Energy Efficiency Programs Can Reduce Energy Burden For Low-Income Households

ICAST MarketingICAST News, Blog Leave a Comment


Energy Efficiency Programs Can Reduce Energy Burden For Low-Income Households

Albuquerque, NM, January 21, 2021 – ICAST supports the Community Energy Efficiency Development Block Grant Act (HB37) because it will reduce the energy burden on low-income (LI) households; create well-paying local jobs; and offer safer, healthier, and more comfortable environments to the LI families.

LI households face disproportionate energy burdens throughout the United States. According to the U.S. Department of Energy (DOE), LI households’ national average energy burden is 8.6%, almost three times higher than non-LI households. Additionally, the DOE cites that approximately 44% of U.S. households fall under the definition of LI.

New Mexico is no exception. The DOE’s Low-Income Energy Affordability Data (LEAD) Tool shows that New Mexicans living below the federal poverty level pay an average of 13% of their income on energy bills. Those living in Catron, Colfax, Lincoln, Mora, and Taos counties pay an average of 27%.

Studies have found that the average energy burden is increasing for the LI household. But, the share of energy efficiency (EE) program funding targeting LI households remains significantly lower, thus raising equity implications for LI households’ ability to access EE program funds.

LI households’ health is also affected in the absence of EE upgrades. Although their households contribute proportionately less to local and global air pollution due to their lower per capita energy consumption, they suffer disproportionately more from the impacts of poor indoor air quality. Insufficient heating and cooling systems and leaky homes can cause hypothermia and heat stress. Improper air filtration, cracked heat exchangers, and poor ventilation can exacerbate asthma and other respiratory problems for occupants. Unfortunately, LI households are often the last adopter of newer technologies due to a lack of resources.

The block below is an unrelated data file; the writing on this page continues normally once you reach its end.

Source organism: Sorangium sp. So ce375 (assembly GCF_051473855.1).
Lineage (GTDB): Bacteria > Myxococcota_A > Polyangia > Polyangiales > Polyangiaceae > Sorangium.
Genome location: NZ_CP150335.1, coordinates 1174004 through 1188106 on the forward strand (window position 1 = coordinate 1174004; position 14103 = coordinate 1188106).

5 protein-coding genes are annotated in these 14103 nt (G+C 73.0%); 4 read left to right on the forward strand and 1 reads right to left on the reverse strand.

“Low-income focused EE programs have helped local Governments meet their environmental and sustainability goals, reduced utility bills for LI residents, and created healthier living conditions that decrease sick days and hospital visits for LI families – saving them money on healthcare bills,” said Ravi Malhotra, President, ICAST.

In March of 2019, Governor Grisham signed SB489 into law. The Energy Transition Act (ETA) established NM as a national leader in clean energy. “The ETA sets statewide zero-carbon resources standards for investor-owned utilities by 2045 and rural electric cooperatives by 2050.”

“The installation of energy-efficient heating and cooling equipment can significantly lower utility costs for low-income households and simultaneously create jobs for local HVAC contractors.” said Brian Griego, Branch Manager- New Mexico, Sigler Wholesale Distributors (of Carrier Corp.’s HVAC products).

EE programs must be funded to meet the ambitious environmental goals outlined in SB489 and to address the disproportionate home energy burden, equity, and health implications for LI households. EE upgrades have been proven to reduce electricity consumption by 31% and can reduce energy burdens by as much as 25%. EE upgrades for LI households are vital to reducing illnesses caused by deficiencies in the built environment, e.g., respiratory diseases caused by poor indoor air quality from ill-functioning furnaces or water heaters.



ICAST ( is a social enterprise with a 20-year history of launching and scaling programs that meaningfully impact low- and moderate-income communities while advancing access to clean energy, affordable housing, and local green job opportunities. ICAST manages the NM weatherization program for multifamily properties and the EE programs for NM Gas, Public Service Company of NM and El Paso Electric. It serves over 2,000 households each year in New Mexico, investing over $5 million in local communities and saving $500,000 in annual utility bills, while creating over 60 jobs annually.

Leave a Reply

Your email address will not be published. Required fields are marked *